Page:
GAO Reports on NEMT Fraud to Congress

Washington, D.C. – The United States Government Accountability Office (GAO) released a report to Congress in September 2022, following a multi-year investigation on fraud in Medicaid’s Non-emergency Medical Transportation benefits.

The report further details efforts to combat this fraud and statistics on investigations by the US Dept. of Health & Human Services, Office of Inspector General (HHS-OIG), and state Medicaid Fraud Control Units that lead to nearly 200 criminal convictions, civil settlements, and judgments against transportation providers in 25 states, all between 2015 and 2020.

The report also showed that while Medicaid transportation benefits account for less than 1% of Medicaid’s annual expenditures, the annual rate of investigations into NEMT providers accounts for just over 2% of all investigations, meaning NEMT providers and programs have been facing a much higher than average investigation rate.

Federal and state agencies had identified fraud and non-compliance with requirements related to Medicaid non-emergency medical transportation. According to the GAO, State Medicaid programs are required to provide nonemergency medical transportation to beneficiaries who are unable to provide their own transportation to medical appointments.

Within broad federal guidelines, states have flexibility in how they administer this benefit; GAO found that states used three broad approaches to do so. These approaches included administering the benefit directly (in-house), contracting with third-party transportation brokers, or contracting with managed care organizations. Most states used a combination of these approaches.

State officials and their contractors in seven selected states identified a variety of strategies to address fraud, including the following:

  • Provider and vehicle screening, such as enrolling providers and monitoring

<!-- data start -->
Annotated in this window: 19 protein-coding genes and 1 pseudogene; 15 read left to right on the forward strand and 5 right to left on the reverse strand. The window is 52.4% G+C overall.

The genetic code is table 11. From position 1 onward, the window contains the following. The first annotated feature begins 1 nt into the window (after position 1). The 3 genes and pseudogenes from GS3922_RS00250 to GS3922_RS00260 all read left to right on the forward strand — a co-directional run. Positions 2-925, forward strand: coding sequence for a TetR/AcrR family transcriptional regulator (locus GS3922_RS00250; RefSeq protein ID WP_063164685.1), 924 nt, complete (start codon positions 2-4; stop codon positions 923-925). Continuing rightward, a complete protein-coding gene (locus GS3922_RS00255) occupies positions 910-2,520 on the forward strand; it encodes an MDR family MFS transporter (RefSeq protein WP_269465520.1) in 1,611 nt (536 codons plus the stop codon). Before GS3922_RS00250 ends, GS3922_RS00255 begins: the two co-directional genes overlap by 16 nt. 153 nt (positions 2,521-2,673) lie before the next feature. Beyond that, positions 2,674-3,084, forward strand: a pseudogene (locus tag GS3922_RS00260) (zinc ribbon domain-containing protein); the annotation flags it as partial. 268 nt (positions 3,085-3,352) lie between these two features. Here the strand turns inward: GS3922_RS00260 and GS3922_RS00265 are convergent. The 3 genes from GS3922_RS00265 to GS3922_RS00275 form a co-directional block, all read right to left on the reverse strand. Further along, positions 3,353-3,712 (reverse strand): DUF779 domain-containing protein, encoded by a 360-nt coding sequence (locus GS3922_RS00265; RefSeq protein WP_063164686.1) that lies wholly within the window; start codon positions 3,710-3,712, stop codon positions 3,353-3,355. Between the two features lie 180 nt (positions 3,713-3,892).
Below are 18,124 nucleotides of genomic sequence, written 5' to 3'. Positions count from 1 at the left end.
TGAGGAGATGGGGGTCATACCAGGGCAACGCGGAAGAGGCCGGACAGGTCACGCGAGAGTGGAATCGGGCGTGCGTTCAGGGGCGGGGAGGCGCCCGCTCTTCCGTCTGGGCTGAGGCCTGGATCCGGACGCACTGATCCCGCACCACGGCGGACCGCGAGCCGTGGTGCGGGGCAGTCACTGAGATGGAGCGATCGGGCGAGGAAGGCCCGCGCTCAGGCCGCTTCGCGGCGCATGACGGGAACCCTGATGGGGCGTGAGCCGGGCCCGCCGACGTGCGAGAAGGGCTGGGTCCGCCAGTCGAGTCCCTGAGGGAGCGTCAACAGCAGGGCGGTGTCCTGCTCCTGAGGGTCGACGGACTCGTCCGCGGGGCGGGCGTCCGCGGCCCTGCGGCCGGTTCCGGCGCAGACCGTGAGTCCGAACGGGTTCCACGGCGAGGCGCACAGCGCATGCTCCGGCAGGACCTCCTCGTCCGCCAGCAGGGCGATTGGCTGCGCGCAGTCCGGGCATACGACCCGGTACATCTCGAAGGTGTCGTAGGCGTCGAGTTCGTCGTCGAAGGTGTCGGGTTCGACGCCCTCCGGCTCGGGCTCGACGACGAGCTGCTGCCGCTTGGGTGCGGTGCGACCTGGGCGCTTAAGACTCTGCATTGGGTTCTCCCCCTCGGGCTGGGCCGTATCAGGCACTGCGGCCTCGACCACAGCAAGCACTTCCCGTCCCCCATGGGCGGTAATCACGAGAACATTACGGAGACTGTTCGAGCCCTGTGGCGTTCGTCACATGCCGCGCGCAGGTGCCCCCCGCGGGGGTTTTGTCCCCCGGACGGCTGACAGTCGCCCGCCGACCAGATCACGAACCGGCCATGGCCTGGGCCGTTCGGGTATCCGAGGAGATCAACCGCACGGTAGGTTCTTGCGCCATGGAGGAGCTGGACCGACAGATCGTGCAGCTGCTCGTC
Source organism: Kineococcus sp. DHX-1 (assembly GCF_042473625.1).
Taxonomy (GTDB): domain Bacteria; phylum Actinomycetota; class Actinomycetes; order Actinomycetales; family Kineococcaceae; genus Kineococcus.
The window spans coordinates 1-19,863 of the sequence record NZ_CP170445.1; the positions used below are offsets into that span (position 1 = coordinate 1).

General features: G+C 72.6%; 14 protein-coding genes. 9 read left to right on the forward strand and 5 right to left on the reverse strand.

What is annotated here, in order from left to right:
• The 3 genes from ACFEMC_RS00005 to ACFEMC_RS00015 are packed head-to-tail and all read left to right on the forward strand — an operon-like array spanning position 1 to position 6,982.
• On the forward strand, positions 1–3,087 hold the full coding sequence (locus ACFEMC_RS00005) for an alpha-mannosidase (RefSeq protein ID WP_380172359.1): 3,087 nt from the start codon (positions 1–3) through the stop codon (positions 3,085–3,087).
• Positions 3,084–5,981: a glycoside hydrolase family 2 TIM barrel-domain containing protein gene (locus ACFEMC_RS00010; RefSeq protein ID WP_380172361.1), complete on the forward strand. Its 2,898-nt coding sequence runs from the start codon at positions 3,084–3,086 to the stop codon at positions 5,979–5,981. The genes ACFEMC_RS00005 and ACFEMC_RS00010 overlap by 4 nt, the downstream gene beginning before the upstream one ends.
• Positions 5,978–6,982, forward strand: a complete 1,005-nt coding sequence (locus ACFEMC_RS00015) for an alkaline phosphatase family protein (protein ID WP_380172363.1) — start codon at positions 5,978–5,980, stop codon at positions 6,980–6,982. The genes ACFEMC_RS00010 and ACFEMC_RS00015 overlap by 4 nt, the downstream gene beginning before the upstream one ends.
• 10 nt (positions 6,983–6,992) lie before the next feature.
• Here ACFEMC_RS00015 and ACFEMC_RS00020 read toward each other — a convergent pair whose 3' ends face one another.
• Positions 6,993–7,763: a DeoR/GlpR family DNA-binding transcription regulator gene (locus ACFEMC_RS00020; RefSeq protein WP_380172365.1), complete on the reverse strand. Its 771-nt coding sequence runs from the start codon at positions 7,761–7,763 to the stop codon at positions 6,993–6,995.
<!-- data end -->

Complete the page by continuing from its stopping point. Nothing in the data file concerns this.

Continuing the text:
driver and vehicle credentials.
  • Pre-trip approval, such as verifying eligibility prior to scheduling a trip.
  • Post-trip validation, such as validating that trips occurred through trip logs, GPS data, and claims reviews.

The Report further went on to describe the outcomes and findings of Medicaid NEMT fraud investigations and program audits, including how the GAO “obtained data from HHS’s Office of Inspector General’s (HHS-OIG) Annual Statistical Report, which includes information on fraud cases related to NEMT providers reported by states’ Medicaid Fraud Control Units (MFCU)”.

The GAO further analyzed data on the number of criminal convictions, civil settlements, and judgments against NEMT providers reported by 53 MFCUs from fiscal years 2015 through 2020. To assess the reliability of these data, the GAO reviewed information about the data provided by relevant HHS-OIG officials and performed checks to identify missing or incorrect data.

“Based on these steps, we determined that the data were sufficiently reliable for the purposes of our reporting objectives.” said the Report.

The report is a stark reminder to NEMT providers of the importance of compliance with respective state and federal laws concerning their conduct and operations within the Medicaid transportation benefit, and why using transparent and accountable NEMT software is important.

Results from the GAO’s report only will further reinforce Mobility Route’s commitment and focus on supporting our customer’s compliance needs and overall efforts to combat fruad.